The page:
There was also a stretch of time when I had tried to eventually hear and log a radio signal from each and every independent nation of the world just for fun using a combined mixture of numerous modes of radio i.e ham, AM, Shortwave etc. I accomplished that feat twice in fact, by 2006 and again just prior to 2013 .
While living in the tiny community of Bristol’s Hope, Newfoundland from 2011 onward, I was able to have my longest radio antenna in service ever, a 1200 foot longwire in place. The location was great for Trans- Atlantic reception as it was in a bit of a remote area with little or no man made interference and noise. Living directly above and practically over the water at a higher point helped for better reception as well.
Another move was in the works recently this year as we had to vacate our rental premises in Bristol’s Hope due to an eventual house sale
With potential residences taken up quickly due to recent economic prosperity in Newfoundland during the past year or so, it was much harder to find another place to live.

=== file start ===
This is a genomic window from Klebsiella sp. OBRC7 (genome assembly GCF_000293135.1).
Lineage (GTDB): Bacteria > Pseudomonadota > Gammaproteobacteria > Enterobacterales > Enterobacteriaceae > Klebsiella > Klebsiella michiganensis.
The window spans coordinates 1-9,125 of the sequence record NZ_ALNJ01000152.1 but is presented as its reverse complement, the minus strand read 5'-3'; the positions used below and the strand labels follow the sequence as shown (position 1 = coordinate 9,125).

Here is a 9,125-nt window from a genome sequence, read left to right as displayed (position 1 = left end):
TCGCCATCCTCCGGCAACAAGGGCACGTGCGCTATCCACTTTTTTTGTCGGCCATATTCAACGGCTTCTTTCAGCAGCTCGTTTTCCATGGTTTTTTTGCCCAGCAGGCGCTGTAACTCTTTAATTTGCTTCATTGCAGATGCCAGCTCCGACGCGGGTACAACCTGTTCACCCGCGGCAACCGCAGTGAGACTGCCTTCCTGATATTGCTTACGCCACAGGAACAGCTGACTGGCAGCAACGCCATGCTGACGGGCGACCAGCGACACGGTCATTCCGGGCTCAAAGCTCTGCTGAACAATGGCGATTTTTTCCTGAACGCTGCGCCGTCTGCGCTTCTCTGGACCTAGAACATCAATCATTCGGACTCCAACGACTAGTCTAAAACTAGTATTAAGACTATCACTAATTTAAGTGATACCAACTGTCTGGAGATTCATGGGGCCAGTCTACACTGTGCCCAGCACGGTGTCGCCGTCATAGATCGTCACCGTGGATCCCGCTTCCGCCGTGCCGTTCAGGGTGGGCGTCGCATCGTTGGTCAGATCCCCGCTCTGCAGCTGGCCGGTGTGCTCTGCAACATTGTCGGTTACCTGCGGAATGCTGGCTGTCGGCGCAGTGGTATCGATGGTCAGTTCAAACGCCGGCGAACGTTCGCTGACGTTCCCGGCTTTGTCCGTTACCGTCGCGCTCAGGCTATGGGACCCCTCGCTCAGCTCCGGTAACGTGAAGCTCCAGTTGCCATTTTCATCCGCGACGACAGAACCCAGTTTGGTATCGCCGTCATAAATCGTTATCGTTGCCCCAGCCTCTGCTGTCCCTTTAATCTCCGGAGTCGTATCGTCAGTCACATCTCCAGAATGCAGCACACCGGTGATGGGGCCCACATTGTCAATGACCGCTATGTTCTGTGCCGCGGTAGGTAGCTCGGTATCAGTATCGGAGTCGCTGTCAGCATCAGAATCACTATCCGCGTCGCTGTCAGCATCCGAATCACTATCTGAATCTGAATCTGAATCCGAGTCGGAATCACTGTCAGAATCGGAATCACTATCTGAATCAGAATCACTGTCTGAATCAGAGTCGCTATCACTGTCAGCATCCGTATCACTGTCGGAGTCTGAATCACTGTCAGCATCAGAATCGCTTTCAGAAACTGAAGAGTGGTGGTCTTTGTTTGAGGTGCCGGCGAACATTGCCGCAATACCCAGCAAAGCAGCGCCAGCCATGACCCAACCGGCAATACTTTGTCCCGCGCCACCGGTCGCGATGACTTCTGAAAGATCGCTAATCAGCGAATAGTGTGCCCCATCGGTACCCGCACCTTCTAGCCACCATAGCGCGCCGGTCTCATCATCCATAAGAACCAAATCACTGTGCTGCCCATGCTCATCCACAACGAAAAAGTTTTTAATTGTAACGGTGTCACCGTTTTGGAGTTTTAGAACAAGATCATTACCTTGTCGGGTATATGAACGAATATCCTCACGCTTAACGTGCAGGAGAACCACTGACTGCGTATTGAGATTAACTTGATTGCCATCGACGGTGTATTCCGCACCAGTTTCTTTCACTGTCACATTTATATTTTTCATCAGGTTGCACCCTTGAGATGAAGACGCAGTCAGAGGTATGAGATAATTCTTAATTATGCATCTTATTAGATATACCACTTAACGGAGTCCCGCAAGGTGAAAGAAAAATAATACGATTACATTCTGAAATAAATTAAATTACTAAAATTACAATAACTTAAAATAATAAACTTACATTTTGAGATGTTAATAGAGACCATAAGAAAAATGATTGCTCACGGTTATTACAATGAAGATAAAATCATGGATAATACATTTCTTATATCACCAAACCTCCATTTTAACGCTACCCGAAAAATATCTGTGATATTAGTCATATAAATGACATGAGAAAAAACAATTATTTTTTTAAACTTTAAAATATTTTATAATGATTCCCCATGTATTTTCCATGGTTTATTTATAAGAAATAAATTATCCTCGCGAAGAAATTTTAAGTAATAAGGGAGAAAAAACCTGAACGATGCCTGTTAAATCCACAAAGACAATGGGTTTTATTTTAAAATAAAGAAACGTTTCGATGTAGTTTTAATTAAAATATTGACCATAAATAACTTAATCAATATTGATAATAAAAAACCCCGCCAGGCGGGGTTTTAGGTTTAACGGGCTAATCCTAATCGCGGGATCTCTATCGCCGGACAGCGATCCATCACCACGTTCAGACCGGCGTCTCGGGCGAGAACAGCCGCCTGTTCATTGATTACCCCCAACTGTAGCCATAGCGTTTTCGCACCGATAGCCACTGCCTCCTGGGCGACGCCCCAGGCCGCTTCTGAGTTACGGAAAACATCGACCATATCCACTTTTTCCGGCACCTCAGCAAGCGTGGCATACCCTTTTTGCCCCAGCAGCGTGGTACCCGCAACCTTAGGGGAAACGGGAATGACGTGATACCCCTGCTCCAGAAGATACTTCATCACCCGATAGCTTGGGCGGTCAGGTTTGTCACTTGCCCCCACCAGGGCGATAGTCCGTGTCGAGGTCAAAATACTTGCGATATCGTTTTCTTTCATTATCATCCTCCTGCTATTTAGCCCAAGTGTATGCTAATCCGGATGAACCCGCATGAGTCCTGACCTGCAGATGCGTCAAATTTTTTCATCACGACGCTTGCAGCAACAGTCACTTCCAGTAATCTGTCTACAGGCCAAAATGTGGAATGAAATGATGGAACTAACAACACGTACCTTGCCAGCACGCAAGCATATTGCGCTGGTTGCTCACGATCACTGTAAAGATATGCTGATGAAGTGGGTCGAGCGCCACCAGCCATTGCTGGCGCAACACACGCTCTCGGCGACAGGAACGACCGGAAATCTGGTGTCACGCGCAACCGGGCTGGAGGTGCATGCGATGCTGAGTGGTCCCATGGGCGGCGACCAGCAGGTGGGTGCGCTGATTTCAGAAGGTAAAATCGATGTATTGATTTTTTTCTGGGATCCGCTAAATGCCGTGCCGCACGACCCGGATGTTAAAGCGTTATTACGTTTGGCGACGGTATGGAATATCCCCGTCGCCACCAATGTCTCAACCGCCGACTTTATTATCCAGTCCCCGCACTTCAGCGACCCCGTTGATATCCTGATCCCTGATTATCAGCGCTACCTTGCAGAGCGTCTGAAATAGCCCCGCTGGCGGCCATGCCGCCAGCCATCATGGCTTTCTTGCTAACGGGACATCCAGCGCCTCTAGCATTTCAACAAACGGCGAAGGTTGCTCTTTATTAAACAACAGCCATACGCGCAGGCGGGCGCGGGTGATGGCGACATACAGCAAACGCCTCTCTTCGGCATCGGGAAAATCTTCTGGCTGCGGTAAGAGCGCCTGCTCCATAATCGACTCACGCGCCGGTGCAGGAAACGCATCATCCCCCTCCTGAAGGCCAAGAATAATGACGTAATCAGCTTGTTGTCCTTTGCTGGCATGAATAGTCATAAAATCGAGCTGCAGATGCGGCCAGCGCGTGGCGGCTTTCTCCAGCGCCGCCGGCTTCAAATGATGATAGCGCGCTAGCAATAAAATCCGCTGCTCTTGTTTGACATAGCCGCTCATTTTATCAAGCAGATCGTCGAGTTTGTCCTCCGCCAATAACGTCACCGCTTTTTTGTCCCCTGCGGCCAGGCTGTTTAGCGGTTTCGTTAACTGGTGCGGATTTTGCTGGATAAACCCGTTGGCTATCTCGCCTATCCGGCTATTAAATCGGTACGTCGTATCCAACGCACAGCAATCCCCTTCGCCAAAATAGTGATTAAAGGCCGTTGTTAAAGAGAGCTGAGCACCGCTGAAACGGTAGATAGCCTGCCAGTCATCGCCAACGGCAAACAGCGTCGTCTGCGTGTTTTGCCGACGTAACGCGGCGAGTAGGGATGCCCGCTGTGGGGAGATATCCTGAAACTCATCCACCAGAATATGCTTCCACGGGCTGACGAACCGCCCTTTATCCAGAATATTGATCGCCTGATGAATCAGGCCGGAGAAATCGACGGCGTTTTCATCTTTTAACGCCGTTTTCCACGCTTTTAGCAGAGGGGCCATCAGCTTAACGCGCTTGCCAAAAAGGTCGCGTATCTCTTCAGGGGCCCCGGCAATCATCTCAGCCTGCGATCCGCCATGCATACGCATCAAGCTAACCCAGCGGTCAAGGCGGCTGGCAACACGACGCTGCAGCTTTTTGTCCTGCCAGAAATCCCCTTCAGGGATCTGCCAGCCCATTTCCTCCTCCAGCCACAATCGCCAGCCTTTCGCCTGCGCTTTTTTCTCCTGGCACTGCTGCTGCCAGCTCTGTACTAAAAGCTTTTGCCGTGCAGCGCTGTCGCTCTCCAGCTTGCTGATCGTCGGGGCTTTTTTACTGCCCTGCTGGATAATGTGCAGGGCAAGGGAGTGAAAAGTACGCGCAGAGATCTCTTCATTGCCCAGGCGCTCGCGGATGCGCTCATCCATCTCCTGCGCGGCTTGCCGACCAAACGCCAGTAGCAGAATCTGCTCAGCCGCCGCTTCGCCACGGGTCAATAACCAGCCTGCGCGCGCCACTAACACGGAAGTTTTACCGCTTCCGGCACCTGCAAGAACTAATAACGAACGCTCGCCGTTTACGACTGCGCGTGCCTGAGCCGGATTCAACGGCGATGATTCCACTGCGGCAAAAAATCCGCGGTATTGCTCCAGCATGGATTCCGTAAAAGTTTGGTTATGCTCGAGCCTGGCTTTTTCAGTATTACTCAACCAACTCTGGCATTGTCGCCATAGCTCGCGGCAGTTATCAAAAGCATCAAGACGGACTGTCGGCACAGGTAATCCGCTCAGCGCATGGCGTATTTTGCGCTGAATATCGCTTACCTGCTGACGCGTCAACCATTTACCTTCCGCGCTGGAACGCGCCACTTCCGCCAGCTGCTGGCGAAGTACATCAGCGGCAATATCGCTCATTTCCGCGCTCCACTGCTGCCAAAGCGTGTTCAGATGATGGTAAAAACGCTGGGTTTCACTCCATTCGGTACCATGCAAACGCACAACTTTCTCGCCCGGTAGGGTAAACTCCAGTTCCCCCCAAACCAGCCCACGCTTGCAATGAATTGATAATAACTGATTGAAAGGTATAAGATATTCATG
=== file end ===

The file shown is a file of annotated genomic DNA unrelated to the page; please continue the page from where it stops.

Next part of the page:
Luck shining upon us, we finally found a residence in Carbonear, but had to wait a month to move in. Meanwhile some folks in Northen Bay, Newfoundland offered their house to us temporarily for that month during the wait.
With the temporary move to Northen Bay , that circumstance opened up the possibility for a Medium Wave Dxpedition there for the month. It was my first attempt at a DXpedition and I enjoyed the experience very much.
Another new chapter of my radio DXing has now begun living in Carbonear.